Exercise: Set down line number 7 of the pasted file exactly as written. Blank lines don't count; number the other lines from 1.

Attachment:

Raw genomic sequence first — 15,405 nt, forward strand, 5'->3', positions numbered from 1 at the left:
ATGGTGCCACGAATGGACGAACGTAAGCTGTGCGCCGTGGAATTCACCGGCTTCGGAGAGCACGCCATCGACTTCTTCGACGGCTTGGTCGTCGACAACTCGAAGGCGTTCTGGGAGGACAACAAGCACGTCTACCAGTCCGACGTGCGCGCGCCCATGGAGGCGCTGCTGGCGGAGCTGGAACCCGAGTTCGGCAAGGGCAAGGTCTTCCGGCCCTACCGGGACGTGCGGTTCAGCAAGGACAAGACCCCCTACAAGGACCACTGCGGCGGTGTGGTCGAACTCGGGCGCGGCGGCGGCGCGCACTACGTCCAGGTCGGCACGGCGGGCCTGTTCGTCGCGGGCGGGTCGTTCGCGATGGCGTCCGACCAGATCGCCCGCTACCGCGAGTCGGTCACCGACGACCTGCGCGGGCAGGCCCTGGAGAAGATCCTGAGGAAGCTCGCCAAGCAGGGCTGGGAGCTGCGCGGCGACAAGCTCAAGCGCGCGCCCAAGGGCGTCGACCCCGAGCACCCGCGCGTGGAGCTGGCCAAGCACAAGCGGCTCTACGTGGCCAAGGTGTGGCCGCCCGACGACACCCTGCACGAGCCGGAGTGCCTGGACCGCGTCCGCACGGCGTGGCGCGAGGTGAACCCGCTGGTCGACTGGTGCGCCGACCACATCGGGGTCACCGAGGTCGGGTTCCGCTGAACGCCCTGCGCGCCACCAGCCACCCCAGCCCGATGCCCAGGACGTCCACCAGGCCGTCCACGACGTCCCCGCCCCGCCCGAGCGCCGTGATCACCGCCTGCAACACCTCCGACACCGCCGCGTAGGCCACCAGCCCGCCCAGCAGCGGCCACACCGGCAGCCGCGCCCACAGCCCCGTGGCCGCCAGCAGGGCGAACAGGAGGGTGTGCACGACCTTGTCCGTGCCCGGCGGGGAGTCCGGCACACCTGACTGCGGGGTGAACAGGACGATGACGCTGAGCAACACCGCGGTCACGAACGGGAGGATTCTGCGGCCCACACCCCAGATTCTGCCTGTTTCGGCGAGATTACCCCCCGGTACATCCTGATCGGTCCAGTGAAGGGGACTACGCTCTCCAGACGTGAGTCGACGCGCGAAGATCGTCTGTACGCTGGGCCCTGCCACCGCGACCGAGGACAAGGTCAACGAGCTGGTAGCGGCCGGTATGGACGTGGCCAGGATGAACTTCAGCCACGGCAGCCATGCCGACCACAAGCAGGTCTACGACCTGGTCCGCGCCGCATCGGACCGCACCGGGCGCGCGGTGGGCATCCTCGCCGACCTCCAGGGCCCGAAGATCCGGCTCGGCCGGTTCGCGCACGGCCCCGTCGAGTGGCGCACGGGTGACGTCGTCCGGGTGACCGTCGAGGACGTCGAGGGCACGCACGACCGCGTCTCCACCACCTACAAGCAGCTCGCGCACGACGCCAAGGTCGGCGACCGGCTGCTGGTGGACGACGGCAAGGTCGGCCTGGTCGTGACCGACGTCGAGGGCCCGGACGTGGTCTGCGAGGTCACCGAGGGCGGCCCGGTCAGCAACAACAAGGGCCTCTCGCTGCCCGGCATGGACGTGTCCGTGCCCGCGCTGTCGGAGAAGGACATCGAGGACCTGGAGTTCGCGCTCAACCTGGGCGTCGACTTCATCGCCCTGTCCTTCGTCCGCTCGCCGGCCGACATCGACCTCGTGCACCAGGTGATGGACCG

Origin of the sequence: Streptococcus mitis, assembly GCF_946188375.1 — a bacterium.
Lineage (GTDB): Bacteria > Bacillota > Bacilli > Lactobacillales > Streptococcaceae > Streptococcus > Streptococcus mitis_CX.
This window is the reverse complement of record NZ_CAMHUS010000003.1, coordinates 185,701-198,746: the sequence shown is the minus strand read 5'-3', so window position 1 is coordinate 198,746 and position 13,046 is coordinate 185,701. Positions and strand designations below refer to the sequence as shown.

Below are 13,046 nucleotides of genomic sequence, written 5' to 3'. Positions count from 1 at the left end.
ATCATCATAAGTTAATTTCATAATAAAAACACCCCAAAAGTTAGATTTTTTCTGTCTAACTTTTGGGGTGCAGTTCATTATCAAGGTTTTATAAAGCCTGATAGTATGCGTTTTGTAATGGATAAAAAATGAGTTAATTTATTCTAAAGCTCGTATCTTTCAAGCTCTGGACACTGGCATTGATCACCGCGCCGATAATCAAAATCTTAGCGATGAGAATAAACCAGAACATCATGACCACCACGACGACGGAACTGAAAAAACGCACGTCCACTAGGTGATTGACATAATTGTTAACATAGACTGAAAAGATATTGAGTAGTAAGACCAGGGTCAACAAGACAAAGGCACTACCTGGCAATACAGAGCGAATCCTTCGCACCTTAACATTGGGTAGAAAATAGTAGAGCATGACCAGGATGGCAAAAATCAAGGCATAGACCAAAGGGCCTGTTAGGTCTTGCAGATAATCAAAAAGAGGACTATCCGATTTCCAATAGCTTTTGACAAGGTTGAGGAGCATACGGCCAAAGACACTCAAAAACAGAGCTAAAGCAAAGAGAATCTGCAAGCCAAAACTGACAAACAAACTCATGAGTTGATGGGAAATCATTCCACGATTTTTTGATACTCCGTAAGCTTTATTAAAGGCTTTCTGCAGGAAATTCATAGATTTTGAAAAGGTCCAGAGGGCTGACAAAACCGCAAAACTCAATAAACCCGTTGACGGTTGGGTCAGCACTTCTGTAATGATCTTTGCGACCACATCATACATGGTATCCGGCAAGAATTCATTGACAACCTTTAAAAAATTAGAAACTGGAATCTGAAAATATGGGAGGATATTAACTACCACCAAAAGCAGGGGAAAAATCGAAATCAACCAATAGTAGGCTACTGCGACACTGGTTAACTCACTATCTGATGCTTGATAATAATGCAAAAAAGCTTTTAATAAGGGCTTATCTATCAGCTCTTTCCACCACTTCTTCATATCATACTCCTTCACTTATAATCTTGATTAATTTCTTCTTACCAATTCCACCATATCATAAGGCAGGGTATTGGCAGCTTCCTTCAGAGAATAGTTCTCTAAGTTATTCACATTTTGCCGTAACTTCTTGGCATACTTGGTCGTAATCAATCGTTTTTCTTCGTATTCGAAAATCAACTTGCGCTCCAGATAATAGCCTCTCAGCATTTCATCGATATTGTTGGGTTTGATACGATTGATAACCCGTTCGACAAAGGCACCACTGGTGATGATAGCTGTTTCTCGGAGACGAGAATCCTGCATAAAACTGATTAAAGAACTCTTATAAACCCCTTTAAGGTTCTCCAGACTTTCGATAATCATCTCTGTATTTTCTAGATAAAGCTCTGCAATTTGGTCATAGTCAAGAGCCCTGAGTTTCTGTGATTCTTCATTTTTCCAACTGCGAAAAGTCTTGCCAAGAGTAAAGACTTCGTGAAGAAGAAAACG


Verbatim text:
ATCATCATAAGTTAATTTCATAATAAAAACACCCCAAAAGTTAGATTTTTTCTGTCTAACTTTTGGGGTGCAGTTCATTATCAAGGTTTTATAAAGCCTGATAGTATGCGTTTTGTAATGGATAAAAAATGAGTTAATTTATTCTAAAGCTCGTATCTTTCAAGCTCTGGACACTGGCATTGATCACCGCGCCGATAATCAAAATCTTAGCGATGAGAATAAACCAGAACATCATGACCACCACGACGACGGAACTGAAAAAACGCACGTCCACTAGGTGATTGACATAATTGTTAACATAGACTGAAAAGATATTGAGTAGTAAGACCAGGGTCAACAAGACAAAGGCACTACCTGGCAATACAGAGCGAATCCTTCGCACCTTAACATTGGGTAGAAAATAGTAGAGCATGACCAGGATGGCAAAAATCAAGGCATAGACCAAAGGGCCTGTTAGGTCTTGCAGATAATCAAAAAGAGGACTATCCGATTTCCAATAGCTTTTGACAAGGTTGAGGAGCATACGGCCAAAGACACTCAAAAACAGAGCTAAAGCAAAGAGAATCTGCAAGCCAAAACTGACAAACAAACTCATGAGTTGATGGGAAATCATTCCACGATTTTTTGATACTCCGTAAGCTTTATTAAAGGCTTTCTGCAGGAAATTCATAGATTTTGAAAAGGTCCAGAGGGCTGACAAAACCGCAAAACTCAATAAACCCGTTGACGGTTGGGTCAGCACTTCTGTAATGATCTTTGCGACCACATCATACATGGTATCCGGCAAGAATTCATTGACAACCTTTAAAAAATTAGAAACTGGAATCTGAAAATATGGGAGGATATTAACTACCACCAAAAGCAGGGGAAAAATCGAAATCAACCAATAGTAGGCTACTGCGACACTGGTTAACTCACTATCTGATGCTTGATAATAATGCAAAAAAGCTTTTAATAAGGGCTTATCTATCAGCTCTTTCCACCACTTCTTCATATCATACTCCTTCACTTATAATCTTGATTAATTTCTTCTTACCAATTCCACCATATCATAAGGCAGGGTATTGGCAGCTTCCTTCAGAGAATAGTTCTCTAAGTTATTCACATTTTGCCGTAACTTCTTGGCATACTTGGTCGTAATCAATCGTTTTTCTTCGTATTCGAAAATCAACTTGCGCTCCAGATAATAGCCTCTCAGCATTTCATCGATATTGTTGGGTTTGATACGATTGATAACCCGTTCGACAAAGGCACCACTGGTGATGATAGCTGTTTCTCGGAGACGAGAATCCTGCATAAAACTGATTAAAGAACTCTTATAAACCCCTTTAAGGTTCTCCAGACTTTCGATAATCATCTCTGTATTTTCTAGATAAAGCTCTGCAATTTGGTCATAGTCAAGAGCCCTGAGTTTCTGTGATTCTTCATTTTTCCAACTGCGAAAAGTCTTGCCAAGAGTAAAGACTTCGTGAAGAAGAAAACG